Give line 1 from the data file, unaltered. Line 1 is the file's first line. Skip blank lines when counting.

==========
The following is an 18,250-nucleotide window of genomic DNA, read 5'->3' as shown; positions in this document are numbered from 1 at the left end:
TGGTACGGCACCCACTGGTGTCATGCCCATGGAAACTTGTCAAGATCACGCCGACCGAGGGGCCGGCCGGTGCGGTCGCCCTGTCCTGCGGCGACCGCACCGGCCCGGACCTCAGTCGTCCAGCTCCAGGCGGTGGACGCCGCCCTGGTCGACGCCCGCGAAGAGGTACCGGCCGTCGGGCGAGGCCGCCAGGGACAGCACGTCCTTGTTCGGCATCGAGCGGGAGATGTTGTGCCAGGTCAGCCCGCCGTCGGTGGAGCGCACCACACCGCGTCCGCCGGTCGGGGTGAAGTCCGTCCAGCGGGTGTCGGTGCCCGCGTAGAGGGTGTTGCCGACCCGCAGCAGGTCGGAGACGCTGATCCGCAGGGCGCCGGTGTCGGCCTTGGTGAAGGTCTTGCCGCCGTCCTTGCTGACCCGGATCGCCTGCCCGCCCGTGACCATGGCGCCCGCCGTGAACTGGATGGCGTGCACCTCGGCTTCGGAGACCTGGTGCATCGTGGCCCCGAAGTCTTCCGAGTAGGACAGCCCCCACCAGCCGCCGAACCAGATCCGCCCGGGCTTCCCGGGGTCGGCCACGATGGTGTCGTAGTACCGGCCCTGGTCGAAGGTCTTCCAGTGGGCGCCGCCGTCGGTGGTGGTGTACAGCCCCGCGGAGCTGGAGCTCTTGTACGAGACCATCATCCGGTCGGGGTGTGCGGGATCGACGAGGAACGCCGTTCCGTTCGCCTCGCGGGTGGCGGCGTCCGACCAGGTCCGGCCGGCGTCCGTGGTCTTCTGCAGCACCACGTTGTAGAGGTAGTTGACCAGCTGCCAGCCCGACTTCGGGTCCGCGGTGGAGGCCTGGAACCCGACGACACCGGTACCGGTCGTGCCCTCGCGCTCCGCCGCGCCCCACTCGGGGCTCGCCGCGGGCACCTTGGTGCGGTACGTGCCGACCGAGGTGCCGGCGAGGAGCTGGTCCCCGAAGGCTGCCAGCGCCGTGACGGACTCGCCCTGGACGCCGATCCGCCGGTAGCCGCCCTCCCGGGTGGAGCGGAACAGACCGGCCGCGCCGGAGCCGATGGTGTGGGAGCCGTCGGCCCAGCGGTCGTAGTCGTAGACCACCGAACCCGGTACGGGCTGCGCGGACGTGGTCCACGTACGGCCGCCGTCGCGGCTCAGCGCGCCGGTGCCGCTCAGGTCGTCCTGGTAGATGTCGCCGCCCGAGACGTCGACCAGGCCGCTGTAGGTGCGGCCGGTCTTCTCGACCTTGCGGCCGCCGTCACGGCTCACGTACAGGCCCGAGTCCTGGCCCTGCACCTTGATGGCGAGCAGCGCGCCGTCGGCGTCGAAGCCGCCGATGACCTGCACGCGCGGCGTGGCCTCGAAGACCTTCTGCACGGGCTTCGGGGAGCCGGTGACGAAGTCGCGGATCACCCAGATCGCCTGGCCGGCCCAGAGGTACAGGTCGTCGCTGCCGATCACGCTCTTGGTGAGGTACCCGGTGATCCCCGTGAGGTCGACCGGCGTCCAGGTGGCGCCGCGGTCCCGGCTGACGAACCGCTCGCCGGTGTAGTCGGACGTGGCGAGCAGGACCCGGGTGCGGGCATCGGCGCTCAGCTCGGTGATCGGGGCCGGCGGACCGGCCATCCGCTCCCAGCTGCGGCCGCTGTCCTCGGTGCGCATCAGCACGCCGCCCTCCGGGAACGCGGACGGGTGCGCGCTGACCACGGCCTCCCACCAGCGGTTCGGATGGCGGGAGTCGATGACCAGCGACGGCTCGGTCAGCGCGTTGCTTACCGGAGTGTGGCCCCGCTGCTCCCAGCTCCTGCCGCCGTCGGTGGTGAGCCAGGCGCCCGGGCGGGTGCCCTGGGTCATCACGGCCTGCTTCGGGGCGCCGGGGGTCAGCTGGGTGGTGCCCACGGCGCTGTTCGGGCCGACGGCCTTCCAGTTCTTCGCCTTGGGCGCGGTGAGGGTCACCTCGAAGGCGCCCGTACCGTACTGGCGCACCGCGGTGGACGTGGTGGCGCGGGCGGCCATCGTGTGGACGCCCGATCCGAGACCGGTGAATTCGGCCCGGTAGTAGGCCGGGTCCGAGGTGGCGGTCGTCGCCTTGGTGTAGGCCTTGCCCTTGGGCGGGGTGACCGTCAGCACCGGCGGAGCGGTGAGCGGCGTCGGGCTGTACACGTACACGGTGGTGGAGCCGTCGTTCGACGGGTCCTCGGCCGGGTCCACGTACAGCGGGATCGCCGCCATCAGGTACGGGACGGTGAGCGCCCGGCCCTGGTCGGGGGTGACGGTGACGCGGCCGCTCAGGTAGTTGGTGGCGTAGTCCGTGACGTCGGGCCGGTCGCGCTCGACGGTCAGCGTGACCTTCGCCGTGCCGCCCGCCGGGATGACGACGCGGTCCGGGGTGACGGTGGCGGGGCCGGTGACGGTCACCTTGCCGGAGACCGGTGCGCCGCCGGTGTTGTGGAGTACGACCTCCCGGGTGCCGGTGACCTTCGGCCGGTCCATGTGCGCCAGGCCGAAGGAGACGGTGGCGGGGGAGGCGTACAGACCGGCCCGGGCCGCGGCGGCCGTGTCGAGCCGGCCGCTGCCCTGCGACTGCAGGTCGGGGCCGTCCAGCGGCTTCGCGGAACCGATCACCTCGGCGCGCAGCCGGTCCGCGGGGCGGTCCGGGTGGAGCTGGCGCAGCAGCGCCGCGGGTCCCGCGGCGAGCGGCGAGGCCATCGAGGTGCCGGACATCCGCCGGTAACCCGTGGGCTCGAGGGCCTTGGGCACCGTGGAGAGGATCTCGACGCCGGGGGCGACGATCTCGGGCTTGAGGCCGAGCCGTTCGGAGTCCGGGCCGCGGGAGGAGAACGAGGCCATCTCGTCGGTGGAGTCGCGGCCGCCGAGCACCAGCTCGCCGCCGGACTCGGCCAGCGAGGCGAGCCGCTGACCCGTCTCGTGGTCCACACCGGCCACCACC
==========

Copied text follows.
The following is an 18,250-nucleotide window of genomic DNA, read 5'->3' as shown; positions in this document are numbered from 1 at the left end: